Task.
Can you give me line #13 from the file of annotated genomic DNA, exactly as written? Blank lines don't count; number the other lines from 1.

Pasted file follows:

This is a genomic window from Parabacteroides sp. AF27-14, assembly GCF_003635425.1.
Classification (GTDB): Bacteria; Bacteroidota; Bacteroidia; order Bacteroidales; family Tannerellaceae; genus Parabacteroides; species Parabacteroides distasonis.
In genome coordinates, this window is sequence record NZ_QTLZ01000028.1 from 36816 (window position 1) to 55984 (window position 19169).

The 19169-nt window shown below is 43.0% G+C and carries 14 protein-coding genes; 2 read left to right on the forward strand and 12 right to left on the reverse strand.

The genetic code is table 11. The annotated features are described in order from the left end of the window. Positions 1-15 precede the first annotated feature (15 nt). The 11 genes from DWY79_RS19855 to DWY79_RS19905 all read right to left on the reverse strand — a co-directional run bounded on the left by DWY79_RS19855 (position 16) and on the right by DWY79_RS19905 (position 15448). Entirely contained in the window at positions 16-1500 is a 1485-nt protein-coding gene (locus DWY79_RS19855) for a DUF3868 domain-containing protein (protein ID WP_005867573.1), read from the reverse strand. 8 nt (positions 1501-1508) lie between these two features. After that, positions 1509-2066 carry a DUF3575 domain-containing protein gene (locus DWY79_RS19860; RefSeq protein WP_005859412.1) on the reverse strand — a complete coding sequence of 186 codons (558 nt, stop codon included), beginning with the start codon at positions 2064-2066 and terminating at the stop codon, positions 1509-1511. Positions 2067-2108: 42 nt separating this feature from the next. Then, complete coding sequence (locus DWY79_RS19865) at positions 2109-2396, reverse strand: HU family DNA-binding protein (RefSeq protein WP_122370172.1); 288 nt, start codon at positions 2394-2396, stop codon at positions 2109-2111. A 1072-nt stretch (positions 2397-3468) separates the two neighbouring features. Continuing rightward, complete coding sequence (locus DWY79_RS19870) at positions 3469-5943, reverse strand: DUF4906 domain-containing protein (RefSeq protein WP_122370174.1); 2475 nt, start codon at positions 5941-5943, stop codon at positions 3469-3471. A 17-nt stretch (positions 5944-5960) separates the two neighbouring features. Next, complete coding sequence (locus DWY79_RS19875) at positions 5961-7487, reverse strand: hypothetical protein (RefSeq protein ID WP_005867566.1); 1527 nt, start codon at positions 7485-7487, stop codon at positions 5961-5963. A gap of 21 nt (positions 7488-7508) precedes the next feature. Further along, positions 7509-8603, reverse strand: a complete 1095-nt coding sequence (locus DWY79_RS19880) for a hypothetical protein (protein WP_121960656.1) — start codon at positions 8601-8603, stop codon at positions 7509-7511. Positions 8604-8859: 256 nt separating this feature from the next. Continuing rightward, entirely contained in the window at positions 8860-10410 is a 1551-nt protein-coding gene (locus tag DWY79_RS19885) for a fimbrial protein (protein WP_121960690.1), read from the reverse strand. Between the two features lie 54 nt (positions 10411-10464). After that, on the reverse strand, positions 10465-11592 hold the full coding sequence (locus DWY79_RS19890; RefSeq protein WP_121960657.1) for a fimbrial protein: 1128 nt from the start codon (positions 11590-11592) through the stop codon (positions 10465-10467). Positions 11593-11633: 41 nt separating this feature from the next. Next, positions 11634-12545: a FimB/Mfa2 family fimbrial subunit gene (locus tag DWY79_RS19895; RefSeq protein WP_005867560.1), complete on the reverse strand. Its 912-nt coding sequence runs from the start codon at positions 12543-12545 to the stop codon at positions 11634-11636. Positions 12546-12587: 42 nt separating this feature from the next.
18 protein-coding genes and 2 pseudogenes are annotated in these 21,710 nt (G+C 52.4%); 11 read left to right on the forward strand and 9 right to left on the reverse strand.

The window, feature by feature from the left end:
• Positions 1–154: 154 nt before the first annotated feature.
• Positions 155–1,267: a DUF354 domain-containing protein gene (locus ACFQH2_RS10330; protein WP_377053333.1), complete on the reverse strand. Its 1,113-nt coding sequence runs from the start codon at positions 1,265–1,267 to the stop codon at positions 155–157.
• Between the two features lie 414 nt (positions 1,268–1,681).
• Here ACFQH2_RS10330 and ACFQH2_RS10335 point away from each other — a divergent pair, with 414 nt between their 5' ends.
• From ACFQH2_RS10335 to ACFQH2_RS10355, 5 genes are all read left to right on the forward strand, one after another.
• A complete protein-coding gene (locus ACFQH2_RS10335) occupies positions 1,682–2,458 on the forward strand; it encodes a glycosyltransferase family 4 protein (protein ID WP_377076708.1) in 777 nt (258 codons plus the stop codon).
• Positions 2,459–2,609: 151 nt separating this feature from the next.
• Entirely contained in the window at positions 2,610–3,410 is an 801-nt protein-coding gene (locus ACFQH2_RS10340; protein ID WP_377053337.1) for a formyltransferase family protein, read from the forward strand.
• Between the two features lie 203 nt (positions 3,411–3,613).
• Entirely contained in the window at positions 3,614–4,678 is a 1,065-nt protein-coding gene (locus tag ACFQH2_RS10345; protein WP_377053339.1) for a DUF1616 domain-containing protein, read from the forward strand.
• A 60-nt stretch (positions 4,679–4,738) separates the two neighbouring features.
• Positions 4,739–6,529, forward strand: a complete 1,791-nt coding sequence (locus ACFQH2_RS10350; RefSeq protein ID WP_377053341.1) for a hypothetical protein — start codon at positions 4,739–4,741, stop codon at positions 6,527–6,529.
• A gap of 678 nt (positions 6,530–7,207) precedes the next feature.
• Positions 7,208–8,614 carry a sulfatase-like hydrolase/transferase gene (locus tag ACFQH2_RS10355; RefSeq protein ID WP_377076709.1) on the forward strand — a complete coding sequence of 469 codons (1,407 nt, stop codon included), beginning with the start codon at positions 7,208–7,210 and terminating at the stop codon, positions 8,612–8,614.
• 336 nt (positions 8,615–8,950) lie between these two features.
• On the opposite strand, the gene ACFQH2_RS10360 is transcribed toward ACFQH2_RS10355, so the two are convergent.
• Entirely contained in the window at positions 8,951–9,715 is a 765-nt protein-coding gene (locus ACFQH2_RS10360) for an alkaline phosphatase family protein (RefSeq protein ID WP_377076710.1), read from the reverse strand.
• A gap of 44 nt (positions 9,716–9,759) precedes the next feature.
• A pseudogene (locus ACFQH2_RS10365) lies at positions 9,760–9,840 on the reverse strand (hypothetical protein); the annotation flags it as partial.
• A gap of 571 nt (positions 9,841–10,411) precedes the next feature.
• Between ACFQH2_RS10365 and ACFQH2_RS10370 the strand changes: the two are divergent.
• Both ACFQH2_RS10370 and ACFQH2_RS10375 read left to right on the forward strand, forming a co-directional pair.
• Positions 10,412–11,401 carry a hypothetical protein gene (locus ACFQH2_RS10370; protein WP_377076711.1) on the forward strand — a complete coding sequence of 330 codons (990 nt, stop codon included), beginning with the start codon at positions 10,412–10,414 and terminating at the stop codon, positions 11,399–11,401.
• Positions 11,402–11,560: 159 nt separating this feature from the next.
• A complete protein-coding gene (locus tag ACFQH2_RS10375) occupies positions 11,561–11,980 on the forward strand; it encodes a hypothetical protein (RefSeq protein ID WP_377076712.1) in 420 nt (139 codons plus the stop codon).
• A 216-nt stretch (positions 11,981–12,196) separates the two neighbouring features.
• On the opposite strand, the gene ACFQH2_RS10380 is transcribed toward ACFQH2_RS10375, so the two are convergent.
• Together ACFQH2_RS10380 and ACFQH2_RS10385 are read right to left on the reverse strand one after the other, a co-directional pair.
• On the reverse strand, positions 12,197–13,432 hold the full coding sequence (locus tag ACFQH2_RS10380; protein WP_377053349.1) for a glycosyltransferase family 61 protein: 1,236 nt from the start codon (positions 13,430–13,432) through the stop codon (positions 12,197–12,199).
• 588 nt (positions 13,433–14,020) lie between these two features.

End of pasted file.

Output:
• A complete protein-coding gene (locus ACFQH2_RS10335) occupies positions 1,682–2,458 on the forward strand; it encodes a glycosyltransferase family 4 protein (protein ID WP_377076708.1) in 777 nt (258 codons plus the stop codon).